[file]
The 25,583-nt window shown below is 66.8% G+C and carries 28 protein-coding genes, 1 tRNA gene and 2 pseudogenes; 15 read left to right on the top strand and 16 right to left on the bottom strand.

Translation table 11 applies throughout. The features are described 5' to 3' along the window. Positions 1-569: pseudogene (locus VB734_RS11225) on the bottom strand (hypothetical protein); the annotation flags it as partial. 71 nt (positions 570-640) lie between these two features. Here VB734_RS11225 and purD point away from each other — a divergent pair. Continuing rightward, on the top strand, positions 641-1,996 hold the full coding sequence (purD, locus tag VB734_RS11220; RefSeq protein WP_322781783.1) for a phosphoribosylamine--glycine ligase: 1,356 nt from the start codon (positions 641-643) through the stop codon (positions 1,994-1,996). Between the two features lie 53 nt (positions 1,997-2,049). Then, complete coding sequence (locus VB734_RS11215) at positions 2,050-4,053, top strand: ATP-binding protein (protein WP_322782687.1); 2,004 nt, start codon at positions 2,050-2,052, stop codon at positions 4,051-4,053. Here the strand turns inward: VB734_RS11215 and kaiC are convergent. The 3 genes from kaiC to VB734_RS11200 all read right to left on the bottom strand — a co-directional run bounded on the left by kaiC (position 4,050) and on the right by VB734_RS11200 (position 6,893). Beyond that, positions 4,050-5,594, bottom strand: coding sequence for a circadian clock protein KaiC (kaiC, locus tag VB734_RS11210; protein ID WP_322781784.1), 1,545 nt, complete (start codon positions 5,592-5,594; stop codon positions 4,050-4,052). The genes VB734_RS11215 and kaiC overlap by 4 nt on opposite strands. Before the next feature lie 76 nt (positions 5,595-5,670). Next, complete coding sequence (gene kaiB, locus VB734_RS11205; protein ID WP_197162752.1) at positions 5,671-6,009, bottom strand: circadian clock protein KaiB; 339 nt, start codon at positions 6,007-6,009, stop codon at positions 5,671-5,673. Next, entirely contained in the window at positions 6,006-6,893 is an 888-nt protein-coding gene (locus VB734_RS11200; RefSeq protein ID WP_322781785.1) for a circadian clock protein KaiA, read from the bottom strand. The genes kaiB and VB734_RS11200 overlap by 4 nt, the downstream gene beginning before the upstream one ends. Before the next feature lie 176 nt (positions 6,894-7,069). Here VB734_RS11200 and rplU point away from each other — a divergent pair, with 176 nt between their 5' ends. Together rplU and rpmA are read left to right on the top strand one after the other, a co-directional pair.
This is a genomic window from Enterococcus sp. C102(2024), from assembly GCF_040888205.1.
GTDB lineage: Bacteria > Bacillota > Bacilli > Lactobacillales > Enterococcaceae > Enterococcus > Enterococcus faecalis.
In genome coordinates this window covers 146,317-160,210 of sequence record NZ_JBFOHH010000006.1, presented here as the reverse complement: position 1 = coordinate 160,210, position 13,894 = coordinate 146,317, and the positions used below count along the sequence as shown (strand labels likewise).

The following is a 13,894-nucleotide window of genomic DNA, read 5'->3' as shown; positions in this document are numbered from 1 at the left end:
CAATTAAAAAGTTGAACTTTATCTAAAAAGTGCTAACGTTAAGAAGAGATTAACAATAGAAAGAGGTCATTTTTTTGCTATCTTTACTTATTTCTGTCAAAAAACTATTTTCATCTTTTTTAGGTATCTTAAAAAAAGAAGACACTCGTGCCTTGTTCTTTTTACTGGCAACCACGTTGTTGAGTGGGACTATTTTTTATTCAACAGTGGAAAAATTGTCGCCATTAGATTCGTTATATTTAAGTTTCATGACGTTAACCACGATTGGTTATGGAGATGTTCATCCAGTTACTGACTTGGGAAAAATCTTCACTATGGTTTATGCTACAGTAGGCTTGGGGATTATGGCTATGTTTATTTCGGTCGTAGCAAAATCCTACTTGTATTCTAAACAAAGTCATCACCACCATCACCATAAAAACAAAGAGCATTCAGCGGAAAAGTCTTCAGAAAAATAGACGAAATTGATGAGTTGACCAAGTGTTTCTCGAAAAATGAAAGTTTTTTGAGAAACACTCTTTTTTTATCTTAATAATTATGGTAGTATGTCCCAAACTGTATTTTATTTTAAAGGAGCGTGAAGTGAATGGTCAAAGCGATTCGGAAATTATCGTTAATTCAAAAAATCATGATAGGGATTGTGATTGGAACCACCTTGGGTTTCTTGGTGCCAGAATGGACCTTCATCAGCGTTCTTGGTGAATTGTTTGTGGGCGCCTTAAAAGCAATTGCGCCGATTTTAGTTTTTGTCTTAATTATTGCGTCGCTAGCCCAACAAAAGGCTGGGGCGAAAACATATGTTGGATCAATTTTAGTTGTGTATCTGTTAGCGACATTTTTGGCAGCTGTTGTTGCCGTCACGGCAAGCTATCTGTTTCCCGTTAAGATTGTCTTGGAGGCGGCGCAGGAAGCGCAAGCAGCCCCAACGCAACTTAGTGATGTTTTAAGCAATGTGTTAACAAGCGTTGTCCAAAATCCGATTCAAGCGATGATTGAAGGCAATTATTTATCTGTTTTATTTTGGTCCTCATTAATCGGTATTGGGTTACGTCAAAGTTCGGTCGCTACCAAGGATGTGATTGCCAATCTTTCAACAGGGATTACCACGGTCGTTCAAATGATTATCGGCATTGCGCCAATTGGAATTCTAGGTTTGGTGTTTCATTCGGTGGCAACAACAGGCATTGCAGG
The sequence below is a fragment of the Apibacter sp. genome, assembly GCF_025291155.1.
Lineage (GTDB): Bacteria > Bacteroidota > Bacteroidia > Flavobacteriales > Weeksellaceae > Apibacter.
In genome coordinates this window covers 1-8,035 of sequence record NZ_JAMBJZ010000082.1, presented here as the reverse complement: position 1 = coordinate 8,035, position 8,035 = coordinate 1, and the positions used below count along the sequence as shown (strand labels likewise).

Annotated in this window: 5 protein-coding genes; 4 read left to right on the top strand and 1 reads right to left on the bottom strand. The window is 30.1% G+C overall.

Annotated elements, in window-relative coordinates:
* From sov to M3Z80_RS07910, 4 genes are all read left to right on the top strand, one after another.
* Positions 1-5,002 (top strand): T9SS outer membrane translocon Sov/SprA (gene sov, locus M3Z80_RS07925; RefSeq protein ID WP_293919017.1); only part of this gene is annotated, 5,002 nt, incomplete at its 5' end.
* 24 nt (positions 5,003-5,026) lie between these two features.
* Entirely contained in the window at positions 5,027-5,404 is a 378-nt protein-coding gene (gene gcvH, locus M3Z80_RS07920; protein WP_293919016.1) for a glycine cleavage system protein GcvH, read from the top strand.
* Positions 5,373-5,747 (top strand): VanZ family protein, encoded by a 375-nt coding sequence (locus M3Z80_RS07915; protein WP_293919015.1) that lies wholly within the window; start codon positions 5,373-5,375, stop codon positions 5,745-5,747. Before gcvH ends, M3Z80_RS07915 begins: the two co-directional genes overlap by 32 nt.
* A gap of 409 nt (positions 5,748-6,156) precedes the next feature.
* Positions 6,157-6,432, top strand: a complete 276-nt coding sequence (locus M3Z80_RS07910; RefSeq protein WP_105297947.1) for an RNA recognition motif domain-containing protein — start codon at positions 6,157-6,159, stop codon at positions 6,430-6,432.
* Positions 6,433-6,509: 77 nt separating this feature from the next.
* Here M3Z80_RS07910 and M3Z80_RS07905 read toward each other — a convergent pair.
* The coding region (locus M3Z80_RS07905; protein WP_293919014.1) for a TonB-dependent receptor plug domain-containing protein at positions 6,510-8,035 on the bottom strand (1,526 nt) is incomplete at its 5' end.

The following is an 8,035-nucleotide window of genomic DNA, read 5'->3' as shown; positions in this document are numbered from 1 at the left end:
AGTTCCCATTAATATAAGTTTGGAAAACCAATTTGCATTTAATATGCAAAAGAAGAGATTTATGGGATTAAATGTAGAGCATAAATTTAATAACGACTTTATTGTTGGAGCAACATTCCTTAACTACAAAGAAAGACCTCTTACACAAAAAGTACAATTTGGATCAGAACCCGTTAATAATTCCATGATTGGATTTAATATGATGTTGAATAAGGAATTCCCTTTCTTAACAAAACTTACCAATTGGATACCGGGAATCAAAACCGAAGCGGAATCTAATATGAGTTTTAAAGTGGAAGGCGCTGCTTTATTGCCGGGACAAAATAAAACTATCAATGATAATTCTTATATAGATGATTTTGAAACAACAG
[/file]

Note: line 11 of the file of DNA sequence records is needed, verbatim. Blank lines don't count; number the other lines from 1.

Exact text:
Annotated in this window: 5 protein-coding genes; 4 read left to right on the top strand and 1 reads right to left on the bottom strand. The window is 30.1% G+C overall.